Offshore wind super-major Ørsted said it plans to work with its supply chain to mitigate what it described as “the adverse impacts” of the production cap and the reduced feed-in-tariff announced in Taiwan, “with the objective of making the projects investable.”
As highlighted by OWJ, the Ministry of Economic Affairs in Taiwan has announced the feed-in-tariff for offshore wind projects that sign a power purchase agreement with Taipower in 2019.
Developers have the option to choose between a 20-year flat tariff of TWD5,516/MWh or a tiered tariff of TWD6,279.5 /MWh for the first 10 years and TWD4,142.2/MWh for the subsequent 10 years. There will be a tiered production cap with 100% of the feed-in-tariff for production up to 4,200 annual full-load hours (48% load factor); 75% of the feed-in-tariff for production from 4,200 to 4,500 annual full-load hours (from 48% to 51% load factor); and 50% of feed-in-tariff production above 4,500 annual full-load hours (above 51% load factor).
Ørsted Offshore chief executive Martin Neubert said “We take note of the 6% tariff reduction compared to the 2018 tariff as well as the introduction of a cap on annual full-load hours.
“The production cap has a material adverse impact by preventing an optimal and efficient use of the windfarm. In addition, it puts far-shore projects at a disadvantage compared to near-shore projects, which remain unaffected by the cap.”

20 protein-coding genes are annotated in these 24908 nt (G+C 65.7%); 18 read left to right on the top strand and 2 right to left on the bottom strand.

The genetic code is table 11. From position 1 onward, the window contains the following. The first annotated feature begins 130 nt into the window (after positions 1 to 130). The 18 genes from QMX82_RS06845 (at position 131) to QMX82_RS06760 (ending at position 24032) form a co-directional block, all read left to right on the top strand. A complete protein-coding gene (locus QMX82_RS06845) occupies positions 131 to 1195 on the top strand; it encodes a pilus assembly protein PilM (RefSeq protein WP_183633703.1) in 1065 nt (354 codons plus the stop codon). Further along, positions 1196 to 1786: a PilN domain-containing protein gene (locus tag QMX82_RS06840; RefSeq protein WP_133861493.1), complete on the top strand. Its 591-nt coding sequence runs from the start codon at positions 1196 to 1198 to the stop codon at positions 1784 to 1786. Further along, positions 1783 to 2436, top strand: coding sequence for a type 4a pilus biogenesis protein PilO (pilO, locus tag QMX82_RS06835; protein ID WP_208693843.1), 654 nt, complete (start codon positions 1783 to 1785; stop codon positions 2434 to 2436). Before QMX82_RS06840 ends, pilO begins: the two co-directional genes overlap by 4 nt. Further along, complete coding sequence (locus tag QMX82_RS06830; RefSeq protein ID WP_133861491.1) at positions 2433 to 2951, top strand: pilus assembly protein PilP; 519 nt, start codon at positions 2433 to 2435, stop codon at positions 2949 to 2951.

“We will collaborate closely with the supply chain to mitigate the adverse impacts from the production cap and the reduced feed-in-tariff with the objective of making the projects investable.”
The company noted that projects in which it is potentially involved, Greater Changhua 1 and 2a, face what it described as “extraordinarily high costs related to creating a local supply chain at scale, reinforcing the onshore grid infrastructure and building, operating and maintaining offshore windfarms in challenging site and weather conditions.”
It said that it will work with the Taiwanese authorities and local stakeholders to meet project milestones, such as obtaining an establishment permit, completing the supply chain plan and signing the power purchase agreement.
The company’s board of directors will review and decide on the final investment case once it has clarity on the outcome of supply contract renegotiations and relevant project milestones being achieved in time to keep Changhua 1 and 2a on track for potential commissioning in 2021.